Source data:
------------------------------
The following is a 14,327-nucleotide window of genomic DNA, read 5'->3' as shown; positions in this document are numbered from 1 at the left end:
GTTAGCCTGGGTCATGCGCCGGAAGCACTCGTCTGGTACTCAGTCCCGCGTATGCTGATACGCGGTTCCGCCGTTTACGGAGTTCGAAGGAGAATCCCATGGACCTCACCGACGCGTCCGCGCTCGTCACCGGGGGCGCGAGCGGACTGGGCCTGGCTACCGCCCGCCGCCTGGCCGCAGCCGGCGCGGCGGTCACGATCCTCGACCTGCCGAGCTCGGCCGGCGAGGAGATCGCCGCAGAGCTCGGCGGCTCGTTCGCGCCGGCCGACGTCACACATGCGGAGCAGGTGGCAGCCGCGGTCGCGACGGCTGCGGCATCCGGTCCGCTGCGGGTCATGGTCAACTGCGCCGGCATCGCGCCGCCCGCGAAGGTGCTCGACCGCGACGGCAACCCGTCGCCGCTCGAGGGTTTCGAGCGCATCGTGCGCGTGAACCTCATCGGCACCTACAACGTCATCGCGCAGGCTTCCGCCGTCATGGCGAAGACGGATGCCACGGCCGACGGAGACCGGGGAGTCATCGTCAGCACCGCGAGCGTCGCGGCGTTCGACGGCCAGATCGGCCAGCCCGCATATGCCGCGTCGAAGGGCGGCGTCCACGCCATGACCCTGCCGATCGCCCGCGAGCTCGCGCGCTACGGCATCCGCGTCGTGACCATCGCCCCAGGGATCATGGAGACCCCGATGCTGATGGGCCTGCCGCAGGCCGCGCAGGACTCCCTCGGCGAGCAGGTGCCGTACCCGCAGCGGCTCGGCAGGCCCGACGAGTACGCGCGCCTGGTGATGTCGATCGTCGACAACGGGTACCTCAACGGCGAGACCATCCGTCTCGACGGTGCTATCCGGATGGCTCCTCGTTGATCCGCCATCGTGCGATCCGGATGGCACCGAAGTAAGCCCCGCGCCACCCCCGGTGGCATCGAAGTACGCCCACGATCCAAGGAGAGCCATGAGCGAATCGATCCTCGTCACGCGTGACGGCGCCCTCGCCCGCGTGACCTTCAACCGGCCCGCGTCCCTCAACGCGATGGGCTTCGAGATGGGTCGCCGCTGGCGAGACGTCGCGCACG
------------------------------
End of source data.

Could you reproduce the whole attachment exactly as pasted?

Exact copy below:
The following is a 14,327-nucleotide window of genomic DNA, read 5'->3' as shown; positions in this document are numbered from 1 at the left end:
GTTAGCCTGGGTCATGCGCCGGAAGCACTCGTCTGGTACTCAGTCCCGCGTATGCTGATACGCGGTTCCGCCGTTTACGGAGTTCGAAGGAGAATCCCATGGACCTCACCGACGCGTCCGCGCTCGTCACCGGGGGCGCGAGCGGACTGGGCCTGGCTACCGCCCGCCGCCTGGCCGCAGCCGGCGCGGCGGTCACGATCCTCGACCTGCCGAGCTCGGCCGGCGAGGAGATCGCCGCAGAGCTCGGCGGCTCGTTCGCGCCGGCCGACGTCACACATGCGGAGCAGGTGGCAGCCGCGGTCGCGACGGCTGCGGCATCCGGTCCGCTGCGGGTCATGGTCAACTGCGCCGGCATCGCGCCGCCCGCGAAGGTGCTCGACCGCGACGGCAACCCGTCGCCGCTCGAGGGTTTCGAGCGCATCGTGCGCGTGAACCTCATCGGCACCTACAACGTCATCGCGCAGGCTTCCGCCGTCATGGCGAAGACGGATGCCACGGCCGACGGAGACCGGGGAGTCATCGTCAGCACCGCGAGCGTCGCGGCGTTCGACGGCCAGATCGGCCAGCCCGCATATGCCGCGTCGAAGGGCGGCGTCCACGCCATGACCCTGCCGATCGCCCGCGAGCTCGCGCGCTACGGCATCCGCGTCGTGACCATCGCCCCAGGGATCATGGAGACCCCGATGCTGATGGGCCTGCCGCAGGCCGCGCAGGACTCCCTCGGCGAGCAGGTGCCGTACCCGCAGCGGCTCGGCAGGCCCGACGAGTACGCGCGCCTGGTGATGTCGATCGTCGACAACGGGTACCTCAACGGCGAGACCATCCGTCTCGACGGTGCTATCCGGATGGCTCCTCGTTGATCCGCCATCGTGCGATCCGGATGGCACCGAAGTAAGCCCCGCGCCACCCCCGGTGGCATCGAAGTACGCCCACGATCCAAGGAGAGCCATGAGCGAATCGATCCTCGTCACGCGTGACGGCGCCCTCGCCCGCGTGACCTTCAACCGGCCCGCGTCCCTCAACGCGATGGGCTTCGAGATGGGTCGCCGCTGGCGAGACGTCGCGCACG